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In June 1994, Hewlett-Packard (HP) and Intel announced an exciting new collaboration with ramifications for companies worldwide: a partnership to develop what has become known as the Merced chip - a new generation of core microprocessor technology ("architecture") different in kind from its antecedents. This article, reporting a conference speech given late in 1997, provides an eye-witness account of the collaboration as seen at that date by one of the key players. The speaker reflects on the reasons why the two companies got together, the strategic and organisational implications for HP - and the key factors ensuring that the partners continued to work together productively, if not always in perfect harmony.
The HP-Intel relationship goes back to late 1993. The first meeting between the two CEOs, Andy Grove and Lew Platt, to discuss establishing the relationship was in Lew's office in November 1993. The partnership was announced in June 1994, and we began our joint efforts to develop the new architecture - core technology for microprocessors - at that time though it was not until February 1995 that we actually publicly signed the alliance agreement that has been governing the relationship.
Hewlett-Packard's enterprise systems group has a core systems technology organisation that encompasses many aspects of basic systems technology. My specific job is to manage HP's transition from its current proprietary architecture basis, which is comparable to that of many other companies, to the next generation that HP is developing jointly with Intel. Because of that, I am also a member of the group responsible for managing the HP-Intel relationship. This article describes some of our four-year experience in managing this relationship, as well as explaining why the two companies are working together and what we intend to get out of it.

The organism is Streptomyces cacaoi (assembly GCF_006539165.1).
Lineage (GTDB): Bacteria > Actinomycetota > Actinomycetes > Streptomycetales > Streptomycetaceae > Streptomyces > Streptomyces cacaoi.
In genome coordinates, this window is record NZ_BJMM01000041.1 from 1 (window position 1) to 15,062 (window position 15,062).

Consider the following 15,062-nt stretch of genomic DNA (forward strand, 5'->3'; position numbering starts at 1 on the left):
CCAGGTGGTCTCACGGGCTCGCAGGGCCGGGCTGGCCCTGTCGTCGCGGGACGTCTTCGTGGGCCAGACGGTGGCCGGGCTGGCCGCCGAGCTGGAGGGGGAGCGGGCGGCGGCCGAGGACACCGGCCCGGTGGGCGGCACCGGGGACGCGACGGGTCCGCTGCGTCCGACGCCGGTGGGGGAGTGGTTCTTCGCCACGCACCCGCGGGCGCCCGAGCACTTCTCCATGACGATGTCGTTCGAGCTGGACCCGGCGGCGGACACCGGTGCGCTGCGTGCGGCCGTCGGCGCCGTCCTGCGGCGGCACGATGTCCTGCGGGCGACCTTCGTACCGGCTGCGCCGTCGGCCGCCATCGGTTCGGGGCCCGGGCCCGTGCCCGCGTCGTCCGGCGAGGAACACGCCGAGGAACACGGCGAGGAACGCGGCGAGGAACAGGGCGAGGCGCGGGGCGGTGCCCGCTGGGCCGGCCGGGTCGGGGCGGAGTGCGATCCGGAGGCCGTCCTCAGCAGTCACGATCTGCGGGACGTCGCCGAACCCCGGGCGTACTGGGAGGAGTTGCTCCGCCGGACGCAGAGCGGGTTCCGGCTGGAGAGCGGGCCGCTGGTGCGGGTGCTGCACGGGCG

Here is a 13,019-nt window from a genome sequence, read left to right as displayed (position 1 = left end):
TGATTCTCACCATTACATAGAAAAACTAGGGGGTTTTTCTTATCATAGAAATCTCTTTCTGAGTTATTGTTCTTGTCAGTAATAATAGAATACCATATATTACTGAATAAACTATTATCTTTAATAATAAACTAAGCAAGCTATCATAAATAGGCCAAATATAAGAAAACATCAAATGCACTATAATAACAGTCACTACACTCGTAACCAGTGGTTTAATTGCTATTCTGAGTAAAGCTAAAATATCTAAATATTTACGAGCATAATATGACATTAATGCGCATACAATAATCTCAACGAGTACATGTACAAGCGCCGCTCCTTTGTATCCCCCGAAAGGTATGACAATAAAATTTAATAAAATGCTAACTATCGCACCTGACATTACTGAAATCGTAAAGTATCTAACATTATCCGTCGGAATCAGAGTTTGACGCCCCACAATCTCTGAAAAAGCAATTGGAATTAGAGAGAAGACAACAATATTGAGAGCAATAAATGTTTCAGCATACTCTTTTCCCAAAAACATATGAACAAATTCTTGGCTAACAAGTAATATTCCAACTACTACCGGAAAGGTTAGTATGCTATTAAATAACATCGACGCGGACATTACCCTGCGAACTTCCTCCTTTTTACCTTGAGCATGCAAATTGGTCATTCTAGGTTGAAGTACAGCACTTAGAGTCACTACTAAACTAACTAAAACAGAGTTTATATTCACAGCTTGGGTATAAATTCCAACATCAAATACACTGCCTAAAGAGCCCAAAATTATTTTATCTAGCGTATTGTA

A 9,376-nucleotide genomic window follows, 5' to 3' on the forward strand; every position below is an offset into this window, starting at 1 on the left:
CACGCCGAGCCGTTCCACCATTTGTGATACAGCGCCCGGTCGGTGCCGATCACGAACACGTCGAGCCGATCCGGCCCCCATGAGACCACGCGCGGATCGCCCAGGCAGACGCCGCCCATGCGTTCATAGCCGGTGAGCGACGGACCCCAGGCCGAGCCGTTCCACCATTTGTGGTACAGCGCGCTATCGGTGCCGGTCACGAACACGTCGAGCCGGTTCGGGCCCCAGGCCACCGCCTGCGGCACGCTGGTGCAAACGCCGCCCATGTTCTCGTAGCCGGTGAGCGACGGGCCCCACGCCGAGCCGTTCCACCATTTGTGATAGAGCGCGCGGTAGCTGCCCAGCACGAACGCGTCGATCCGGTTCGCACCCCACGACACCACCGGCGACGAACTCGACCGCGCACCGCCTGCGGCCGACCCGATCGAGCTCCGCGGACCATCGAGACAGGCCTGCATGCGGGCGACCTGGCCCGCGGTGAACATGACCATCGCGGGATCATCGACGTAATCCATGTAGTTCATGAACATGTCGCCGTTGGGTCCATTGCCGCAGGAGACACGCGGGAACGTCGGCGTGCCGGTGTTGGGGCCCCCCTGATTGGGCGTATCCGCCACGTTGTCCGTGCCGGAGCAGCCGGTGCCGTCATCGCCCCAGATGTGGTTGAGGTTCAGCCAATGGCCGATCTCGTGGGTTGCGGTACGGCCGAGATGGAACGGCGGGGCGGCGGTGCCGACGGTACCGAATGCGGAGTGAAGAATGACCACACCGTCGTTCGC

Why Get Together?
In the electronics industry, the basic architectures do not have a lifetime of more than 15 years. Before we approached Intel, we had already researched the next generation of architecture. We used our experience in moving to the RISC architecture in the 1980s, which we had pioneered, to determine what the next architecture after that would be like. We started with research and moved onto development activity to prepare ourselves for the next generation, which we expected to begin around the turn of the century.
HP and Intel each already had its own independently successful architecture. Why not just move to the next generation independently? The basic answer is very simple: huge and accelerating cost. In particular, we concluded that the next generation of architecture needed to be an industry standard. There were two main reasons for this. One was that the investment cost of developing a state of the art microprocessor is increasing at a dramatic rate, at about 1.5x times from generation to generation - building leading-edge microprocessors is now comparable in cost to the arms race. Second, the cost of manufacturing those devices is escalating. The cost of a so-called FAB, a factory that is capable of building microprocessors from a semiconductor process technology perspective, is about $2bn today and has a lifetime of about three years.
The fact that the entire microprocessor business, the primary driving force for computers, is becoming so extremely investment-intensive means that ever fewer players can afford to participate. Anyone who wants to be a player needs to be able to …